Town Manager Scott Tucker said the measure could “assist the town in making notice and maybe save us a bit of money.” Board members seemed poised to approve the letter of support without further discussion until Deerfield Valley News publisher and Vermont Press Association board member Randy Capitani spoke up, urging the board to reconsider their support, calling the bill flawed. “I’ll be honest,” he said. “We make money on legal notices, but it’s a service and towns have to pay for a number of services. But S.97 has a lot of flaws.”
Capitani said one of the flaws was that of internet access. “There are a lot of places in Vermont that can’t get good online access,” he said. “I think Wilmington is covered pretty well, but there are places in Wardsboro, Readsboro, and Whitingham where people don’t have access.”
“We have some pockets in Wilmington, too,” said board chair Tom Fitzgerald.
But Capitani said one of the bill’s biggest flaws is that it doesn’t address the issue of archiving, and defines online news media too vaguely. “If legal notices are only digital, how do you know where it’s going to be in five years?” he said. “How do you know you’ll be able to go back to that website and find your legal notices?”
Print newspapers are archived in several locations, Capitani said, including on microfilm at the state, by some libraries, and by newspaper publishers. Websites, he said, are not necessarily archived, and even electronic publishers’ backup devices have changed dramatically over the last few years. “If you want to look up a legal notice from 20 years ago, you can come down to The Deerfield Valley News and it’s right here in this book,” he said, tapping a hardbound volume of back issues. “Every legal ad in The Deerfield Valley News is also posted on our website, but our website has had three different vendors in the last 20 years. For the first two vendors, we can’t go back and find any archives. Even our own internal backups have changed so much I don’t have a machine that can read them all.”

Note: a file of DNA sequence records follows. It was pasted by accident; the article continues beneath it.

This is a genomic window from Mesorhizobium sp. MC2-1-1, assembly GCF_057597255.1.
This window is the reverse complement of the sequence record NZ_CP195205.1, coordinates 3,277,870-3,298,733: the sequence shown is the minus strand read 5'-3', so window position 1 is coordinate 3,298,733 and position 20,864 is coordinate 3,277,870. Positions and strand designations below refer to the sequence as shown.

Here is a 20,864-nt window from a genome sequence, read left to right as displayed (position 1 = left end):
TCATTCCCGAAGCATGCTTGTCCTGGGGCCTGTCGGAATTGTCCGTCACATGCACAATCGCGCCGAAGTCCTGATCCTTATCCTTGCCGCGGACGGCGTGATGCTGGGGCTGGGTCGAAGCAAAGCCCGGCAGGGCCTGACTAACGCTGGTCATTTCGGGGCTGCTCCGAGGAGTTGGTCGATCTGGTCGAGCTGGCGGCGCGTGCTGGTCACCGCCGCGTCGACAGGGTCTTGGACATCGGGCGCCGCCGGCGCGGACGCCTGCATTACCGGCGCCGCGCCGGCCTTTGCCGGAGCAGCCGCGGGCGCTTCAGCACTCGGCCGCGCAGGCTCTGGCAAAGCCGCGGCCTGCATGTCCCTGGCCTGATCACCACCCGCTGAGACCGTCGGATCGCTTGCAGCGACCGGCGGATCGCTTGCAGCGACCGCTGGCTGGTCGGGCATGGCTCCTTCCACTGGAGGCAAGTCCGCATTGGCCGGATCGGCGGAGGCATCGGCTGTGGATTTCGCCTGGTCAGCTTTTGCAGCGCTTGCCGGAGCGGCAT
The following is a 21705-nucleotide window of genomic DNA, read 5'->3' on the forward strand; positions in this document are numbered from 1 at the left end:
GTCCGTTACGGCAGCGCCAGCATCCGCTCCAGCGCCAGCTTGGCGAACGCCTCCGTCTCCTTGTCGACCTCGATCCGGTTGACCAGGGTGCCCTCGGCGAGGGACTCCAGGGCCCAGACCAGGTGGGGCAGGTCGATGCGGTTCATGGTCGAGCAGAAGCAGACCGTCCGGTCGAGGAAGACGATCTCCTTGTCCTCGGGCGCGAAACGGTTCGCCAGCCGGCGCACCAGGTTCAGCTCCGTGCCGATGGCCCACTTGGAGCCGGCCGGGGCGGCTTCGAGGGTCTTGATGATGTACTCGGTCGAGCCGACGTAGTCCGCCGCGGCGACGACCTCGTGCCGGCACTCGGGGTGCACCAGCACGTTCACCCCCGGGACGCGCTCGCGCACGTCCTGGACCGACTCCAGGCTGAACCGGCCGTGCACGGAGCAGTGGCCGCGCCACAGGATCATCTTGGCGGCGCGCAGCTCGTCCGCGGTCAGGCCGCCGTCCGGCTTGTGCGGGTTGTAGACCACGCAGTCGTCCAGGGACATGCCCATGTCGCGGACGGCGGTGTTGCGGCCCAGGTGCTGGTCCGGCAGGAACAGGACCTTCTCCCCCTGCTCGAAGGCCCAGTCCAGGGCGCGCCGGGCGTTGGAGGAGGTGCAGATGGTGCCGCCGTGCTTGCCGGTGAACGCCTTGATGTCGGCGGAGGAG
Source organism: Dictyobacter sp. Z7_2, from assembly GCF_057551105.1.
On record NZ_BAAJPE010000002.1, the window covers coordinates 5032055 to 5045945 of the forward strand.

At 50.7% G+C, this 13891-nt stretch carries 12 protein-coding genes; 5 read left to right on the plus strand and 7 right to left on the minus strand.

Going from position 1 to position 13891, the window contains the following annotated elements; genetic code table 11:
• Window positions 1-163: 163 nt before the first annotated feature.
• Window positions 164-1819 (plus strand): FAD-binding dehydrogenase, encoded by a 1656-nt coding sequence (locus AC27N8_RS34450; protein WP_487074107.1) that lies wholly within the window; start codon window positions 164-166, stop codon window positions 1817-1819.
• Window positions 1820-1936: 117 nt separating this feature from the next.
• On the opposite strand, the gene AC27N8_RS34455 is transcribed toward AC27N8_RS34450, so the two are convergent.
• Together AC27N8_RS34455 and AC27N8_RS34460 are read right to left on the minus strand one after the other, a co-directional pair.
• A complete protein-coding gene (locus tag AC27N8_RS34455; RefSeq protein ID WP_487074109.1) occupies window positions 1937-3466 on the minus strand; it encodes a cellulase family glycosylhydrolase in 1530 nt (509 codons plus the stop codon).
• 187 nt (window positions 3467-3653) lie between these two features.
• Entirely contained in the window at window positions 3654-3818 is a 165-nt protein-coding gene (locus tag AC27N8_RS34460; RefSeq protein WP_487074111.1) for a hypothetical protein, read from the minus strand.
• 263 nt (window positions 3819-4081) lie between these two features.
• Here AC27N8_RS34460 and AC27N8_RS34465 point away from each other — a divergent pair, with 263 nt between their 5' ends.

The bill does require that electronic media maintain a searchable online database of legal notices, but doesn’t include any provision for maintaining it in perpetuity.
“How long will it be searchable?” Capitani asked. “What happens if an online provider goes out of business? Will it be there in 10, 15 or 20 years?”
Capitani said the situation may change in the future, but now is not the time to switch to online-only legal notices.
“There will be a time when this will work, and online news can be archived in a central location,” he said. “You can go back to a newspaper from 100 years ago and see what’s in it. I’m not confident that’s going to be there with digital content. There’s plenty of evidence this is not the right bill.”
Fitzgerald asked if the Vermont Press Association had been consulted by the authors of the bill.
“No,” Capitani said, “But we’d like to sit down with the VLCT and legislators to see if we can come up with something that works for everyone.”